Google Chrome is getting an RSS feed reader on desktop
Google introduced a built-in RSS reader in Chrome for Android last year. And now, the feature is on its way to Chrome for desktop and ChromeOS.
The blog contacted a Google Chrome Engineer, Adriana Porter Felt, to inquire whether this web feed refers to RSS feeds. She confirmed it, and added that Google Reader will also pull content from sites that don't have an RSS feed. That's quite intriguing, and can be handy for browsing latest articles from multiple sites quickly without sifting through dozens of tabs.
The engineer also stated that the feature is a work-in-progress, and that the mobile version needs to be improved before it will be ready on desktops. The target seems to be Chrome 106, which is set to be released in late September.
So, how does it work? On Android, you can access your Feed by opening a new tab. The RSS Reader on Chrome doesn't appear on the new tab page, it's available via the sidebar.
Google Chrome's RSS Reader is currently accessible in the Chrome 106 Dev Channel build and ChromeOS 106. But it doesn't work just yet. If you want to enable the context menu option, you can do so by downloading the latest build of the browser from the official website.
How to enable the RSS Feed Reader in Google Chrome
1. Navigate to chrome://flags/
2. Search for the word feed, or just use the following URL.
3. You should see an option that is labeled "Following feed in the sidepanel". The flag is set to its default value, which is disabled.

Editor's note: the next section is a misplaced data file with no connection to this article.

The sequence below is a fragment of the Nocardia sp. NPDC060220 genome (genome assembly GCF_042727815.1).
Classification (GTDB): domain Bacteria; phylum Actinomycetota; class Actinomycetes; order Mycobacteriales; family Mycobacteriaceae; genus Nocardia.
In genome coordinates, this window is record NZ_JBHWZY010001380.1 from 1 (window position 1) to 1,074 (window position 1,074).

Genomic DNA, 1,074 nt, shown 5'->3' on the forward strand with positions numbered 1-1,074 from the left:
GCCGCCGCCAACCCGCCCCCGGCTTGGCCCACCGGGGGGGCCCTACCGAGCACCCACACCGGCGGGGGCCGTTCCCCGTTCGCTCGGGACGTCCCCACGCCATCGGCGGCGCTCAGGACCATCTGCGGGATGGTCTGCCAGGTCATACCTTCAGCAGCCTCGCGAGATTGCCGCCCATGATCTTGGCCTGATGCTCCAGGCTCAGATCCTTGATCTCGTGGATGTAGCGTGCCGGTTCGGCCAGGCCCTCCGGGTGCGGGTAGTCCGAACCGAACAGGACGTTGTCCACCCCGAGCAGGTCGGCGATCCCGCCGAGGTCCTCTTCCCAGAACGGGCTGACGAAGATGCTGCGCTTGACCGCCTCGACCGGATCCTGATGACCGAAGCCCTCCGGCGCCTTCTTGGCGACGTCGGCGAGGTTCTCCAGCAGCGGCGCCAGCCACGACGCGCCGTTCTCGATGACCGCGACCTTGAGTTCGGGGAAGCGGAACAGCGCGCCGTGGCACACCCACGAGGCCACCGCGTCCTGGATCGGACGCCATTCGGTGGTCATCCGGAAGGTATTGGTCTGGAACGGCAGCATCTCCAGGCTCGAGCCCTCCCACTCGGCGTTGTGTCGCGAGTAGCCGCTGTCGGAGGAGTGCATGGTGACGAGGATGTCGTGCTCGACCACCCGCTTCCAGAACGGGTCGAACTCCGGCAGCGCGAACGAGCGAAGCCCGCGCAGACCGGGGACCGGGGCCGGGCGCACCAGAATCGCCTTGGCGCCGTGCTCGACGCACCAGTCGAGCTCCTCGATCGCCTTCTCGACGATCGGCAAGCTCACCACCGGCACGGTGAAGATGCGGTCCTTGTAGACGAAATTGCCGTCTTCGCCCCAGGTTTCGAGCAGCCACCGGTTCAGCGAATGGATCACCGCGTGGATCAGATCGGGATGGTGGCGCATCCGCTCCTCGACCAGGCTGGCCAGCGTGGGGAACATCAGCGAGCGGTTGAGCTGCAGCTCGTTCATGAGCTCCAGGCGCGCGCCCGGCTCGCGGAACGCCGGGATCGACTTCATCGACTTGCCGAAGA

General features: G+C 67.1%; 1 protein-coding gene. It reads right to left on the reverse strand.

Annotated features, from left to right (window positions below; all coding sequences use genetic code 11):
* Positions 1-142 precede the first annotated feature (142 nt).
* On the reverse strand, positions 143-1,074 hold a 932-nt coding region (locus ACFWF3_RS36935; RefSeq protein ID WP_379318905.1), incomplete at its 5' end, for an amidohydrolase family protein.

4. Click on the drop-down menu next to it, and set it to enabled. You will need to restart the browser to apply the changes.
5. Go to a website that supports RSS feeds, e.g. https://www.ghacks.net/
6. Right-click anywhere on the page, and you should see the "Follow Site" option. Click on it to add it to your Feed.
7. Click on the side panel button in Chrome's toolbar. This is the same panel that contains your Reading List and Bookmarks.
8. Hit the drop-down menu, and select the new option, Feed.
As I mentioned earlier, the Feed interface doesn't load, it just gives an error that says, "www.google.com refused to connect." But the existence of the option serves as proof that the feature is on the way. If it is to ship with the stable version of Chrome 106 next month, we can probably expect the RSS reader to start working soon.
Once available, it will likely make its way into other Chromium-based browsers, though Vivaldi and Edge have their own built-in RSS readers. I think the Google Reader for desktop looks similar to Edge's discover pane in that they both use the sidebar, however, the option to manually subscribe to feeds should give Chrome's version the advantage.
It's good to see RSS gaining importance again, but all these options are tied to a specific browser, I feel that a cloud-based, cross-platform aggregator maybe a better option, you know like the original Google Reader.
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